If you’re doing something for the first time, you likely can’t predict every step or action needed to complete the project. You may just have to jump in there and try it out. You will soon see more of the picture as you start doing.

For example, my partner is new to pitching freelance writing prospects. He set aside one hour for researching companies to send cold emails to. When he actually did the task, he realized it was going to take more work.

He broke down “researching companies” into smaller next actions. He had to dig deeper than finding a general email address and find the right person to send the email to, someone who could be a contact for him.

I suggested he envision what else may need to be done in this process. He would need to draft the pitch email, consider what areas of the email would change for each pitch, edit the final drafts, format them in the email program he’d use. While he was waiting for responses, he would need to draft and edit a follow-up email. I also suggested before he starts this process, he set up a spreadsheet to collect the information he would need to track his pitches and responses.

What he originally estimated to be a one-hour job was actually a two-week sprint. He would set aside 1-2 hours, every other day, for the next two weeks, not including the waiting period for responses, on his Google Calendar.

When he thought the project would only take one hour, and he failed to achieve what was planned, it was disappointing, even a little deflating. Now he feels confident he can accomplish the project, and do a great job, in the time he’s earmarked.

Is the Effort Worth It?

When you’re doing something new, fear and doubt will often linger around your head. You’re making new neural connections, establishing new habits and ways of seeing. It takes extra time and focus to get new habits going. Be persistent. Don’t give up because it takes extra effort to start something new. Your effort will pay off in no time, and you’ll have the new skill of being the master of how you spend your time.

What goal or project are you going to break down into next actions and plot on your calendar? Let me know in the comments. Have you tried this system or another system? I’d love to hear about it!

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Release Perfectionism and Reach Goals Through Self-Acceptance

Release Perfectionism and Reach Goals Through Self-Acceptance

Perfectionism is a stealthy beast. It puts a strain on bodily systems and cripples self-worth. It’s a fractured lens through which to see the world. 

The perfectionism lens can make us think we, and others, need to live up to specific expectations of what being human “should” look like.

There is no “should.” There is no one way for a human to be.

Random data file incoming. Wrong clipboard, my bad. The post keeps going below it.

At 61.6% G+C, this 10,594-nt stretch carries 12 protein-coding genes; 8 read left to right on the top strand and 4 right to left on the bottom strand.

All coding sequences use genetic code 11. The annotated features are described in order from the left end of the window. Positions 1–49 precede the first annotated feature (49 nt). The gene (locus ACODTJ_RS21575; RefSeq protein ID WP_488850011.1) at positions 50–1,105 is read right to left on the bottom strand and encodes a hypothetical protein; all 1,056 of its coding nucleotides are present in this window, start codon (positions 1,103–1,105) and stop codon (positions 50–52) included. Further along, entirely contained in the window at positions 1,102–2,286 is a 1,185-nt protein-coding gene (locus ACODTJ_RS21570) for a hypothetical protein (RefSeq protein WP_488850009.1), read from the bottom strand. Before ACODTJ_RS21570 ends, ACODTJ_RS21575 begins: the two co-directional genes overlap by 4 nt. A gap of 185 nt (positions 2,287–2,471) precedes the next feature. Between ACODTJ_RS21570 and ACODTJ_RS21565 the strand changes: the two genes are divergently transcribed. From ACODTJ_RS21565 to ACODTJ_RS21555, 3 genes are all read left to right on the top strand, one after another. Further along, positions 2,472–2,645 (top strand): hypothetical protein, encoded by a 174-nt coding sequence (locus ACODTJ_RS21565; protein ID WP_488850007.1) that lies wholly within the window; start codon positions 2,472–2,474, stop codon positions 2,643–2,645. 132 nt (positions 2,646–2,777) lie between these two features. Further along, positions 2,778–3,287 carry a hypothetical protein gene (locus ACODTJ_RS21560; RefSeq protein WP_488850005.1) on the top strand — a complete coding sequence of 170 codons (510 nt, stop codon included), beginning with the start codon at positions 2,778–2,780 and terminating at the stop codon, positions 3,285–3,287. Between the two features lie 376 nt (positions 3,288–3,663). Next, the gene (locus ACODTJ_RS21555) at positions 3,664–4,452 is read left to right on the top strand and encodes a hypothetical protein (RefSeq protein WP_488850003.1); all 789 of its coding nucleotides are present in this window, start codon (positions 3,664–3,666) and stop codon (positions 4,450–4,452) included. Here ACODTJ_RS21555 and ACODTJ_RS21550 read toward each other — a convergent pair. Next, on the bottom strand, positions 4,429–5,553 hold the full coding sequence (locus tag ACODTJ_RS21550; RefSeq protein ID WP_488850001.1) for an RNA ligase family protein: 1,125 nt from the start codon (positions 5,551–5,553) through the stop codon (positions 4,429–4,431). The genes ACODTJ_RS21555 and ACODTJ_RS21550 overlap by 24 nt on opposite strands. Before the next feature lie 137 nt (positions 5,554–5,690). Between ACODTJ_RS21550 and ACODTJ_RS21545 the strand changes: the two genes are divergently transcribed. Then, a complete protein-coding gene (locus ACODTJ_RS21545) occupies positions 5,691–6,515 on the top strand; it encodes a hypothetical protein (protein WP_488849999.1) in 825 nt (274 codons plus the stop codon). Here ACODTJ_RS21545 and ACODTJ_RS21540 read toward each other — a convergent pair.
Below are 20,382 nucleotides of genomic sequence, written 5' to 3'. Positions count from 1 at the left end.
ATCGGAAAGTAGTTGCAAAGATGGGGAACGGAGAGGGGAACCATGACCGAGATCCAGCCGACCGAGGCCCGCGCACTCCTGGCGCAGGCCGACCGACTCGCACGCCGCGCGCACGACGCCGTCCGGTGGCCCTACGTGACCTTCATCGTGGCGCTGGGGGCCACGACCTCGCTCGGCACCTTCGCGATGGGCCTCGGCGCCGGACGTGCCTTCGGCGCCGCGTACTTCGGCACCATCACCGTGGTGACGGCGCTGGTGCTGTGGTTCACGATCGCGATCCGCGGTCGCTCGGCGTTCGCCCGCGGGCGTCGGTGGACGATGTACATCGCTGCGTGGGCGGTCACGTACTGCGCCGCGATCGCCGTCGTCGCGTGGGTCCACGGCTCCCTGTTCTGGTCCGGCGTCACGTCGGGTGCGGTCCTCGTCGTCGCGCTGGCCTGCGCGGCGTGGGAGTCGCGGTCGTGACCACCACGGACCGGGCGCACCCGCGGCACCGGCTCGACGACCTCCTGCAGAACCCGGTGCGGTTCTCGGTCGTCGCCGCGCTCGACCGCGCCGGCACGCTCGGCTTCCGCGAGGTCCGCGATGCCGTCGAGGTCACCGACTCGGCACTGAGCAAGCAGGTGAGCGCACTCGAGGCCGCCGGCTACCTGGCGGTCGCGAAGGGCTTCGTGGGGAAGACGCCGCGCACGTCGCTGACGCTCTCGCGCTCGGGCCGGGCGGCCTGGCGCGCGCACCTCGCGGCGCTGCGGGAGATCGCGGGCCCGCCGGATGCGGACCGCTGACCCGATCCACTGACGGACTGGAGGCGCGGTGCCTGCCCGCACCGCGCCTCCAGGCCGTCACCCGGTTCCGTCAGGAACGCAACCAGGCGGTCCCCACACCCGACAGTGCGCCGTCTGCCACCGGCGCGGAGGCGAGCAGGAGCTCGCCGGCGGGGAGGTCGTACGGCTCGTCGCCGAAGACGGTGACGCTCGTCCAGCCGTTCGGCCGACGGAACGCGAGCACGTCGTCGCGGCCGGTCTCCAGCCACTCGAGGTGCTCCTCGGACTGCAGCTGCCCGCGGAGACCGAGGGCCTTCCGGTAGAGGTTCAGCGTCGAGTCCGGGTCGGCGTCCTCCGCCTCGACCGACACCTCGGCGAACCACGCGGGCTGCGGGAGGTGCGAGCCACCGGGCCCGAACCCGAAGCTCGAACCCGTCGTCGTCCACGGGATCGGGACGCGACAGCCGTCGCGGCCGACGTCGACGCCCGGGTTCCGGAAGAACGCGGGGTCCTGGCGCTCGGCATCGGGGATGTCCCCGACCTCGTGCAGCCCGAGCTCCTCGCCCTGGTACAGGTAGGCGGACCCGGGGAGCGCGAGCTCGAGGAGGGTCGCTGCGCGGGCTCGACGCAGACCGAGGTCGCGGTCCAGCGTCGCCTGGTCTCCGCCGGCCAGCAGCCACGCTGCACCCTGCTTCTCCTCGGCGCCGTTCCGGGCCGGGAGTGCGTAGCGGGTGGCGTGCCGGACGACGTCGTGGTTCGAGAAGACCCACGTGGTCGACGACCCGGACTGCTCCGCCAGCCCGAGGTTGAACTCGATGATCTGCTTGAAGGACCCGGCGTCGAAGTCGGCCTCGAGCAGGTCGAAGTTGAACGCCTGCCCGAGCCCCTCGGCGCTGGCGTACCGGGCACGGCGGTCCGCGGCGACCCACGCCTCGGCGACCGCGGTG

Self-Acceptance is the Key to Achieving Goals

We’re each on a journey, walking alongside one another with paths intersecting. We pick up tools as we walk which help us to see in new ways. 

Inside each of us exists polarities and paradox. We would like the world to see us as one way, but there’s always an opposite within us that we must also embrace.

We all have ignorance, anger, and pain. There is no possibility of knowing everything or being perfect. Striving to be something other than what you are will keep you from appreciating and sharing your unique gifts.

Nature isn't perfect, and She doesn't strive. We too are nature. Share on X

I love this passage from Ordinary People as Monks and Mystics by Marsha Sinetar. It traces a bit of the root of perfectionism, a belief system we’ve all experienced as humans being, and presents an alternative to striving.


Release Perfectionism and Embrace Compassion

Be gentle with yourself. If you hold an achievement-based sense of self-love, you may feel your worth is in the efforts you put forth. Nothing can change your worth. We are all equal here, with or without achievements or specific qualities.

Exchange the perfectionism lens for the compassion lens. Instead of striving to be perfect, allow yourself to experience self-acceptance and compassion.

Empathy, fierce compassion, and persistence can create lasting changes and dynamic ripples in all the lives you touch. Your imperfection can create space for connection and understanding.

Whenever I feel judgment and perfectionism creeping into my perspective, I remind myself my goal is connection and compassion. We don’t need to be perfect, we just need to take care.

Mantra Practice

release perfectionism

So many personal development courses online prey upon our feeling something is wrong with us, promising quick changes and leaning on insecurities to sell products. They sell the idea we need to change ourselves to be acceptable or whole.

I believe when we let ourselves be, we make room for love. Love may not be all we need to make positive changes in ourselves and the world, but without it, we have no starting point.

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Don’t Let Sour Grapes Keep You From Enjoying Life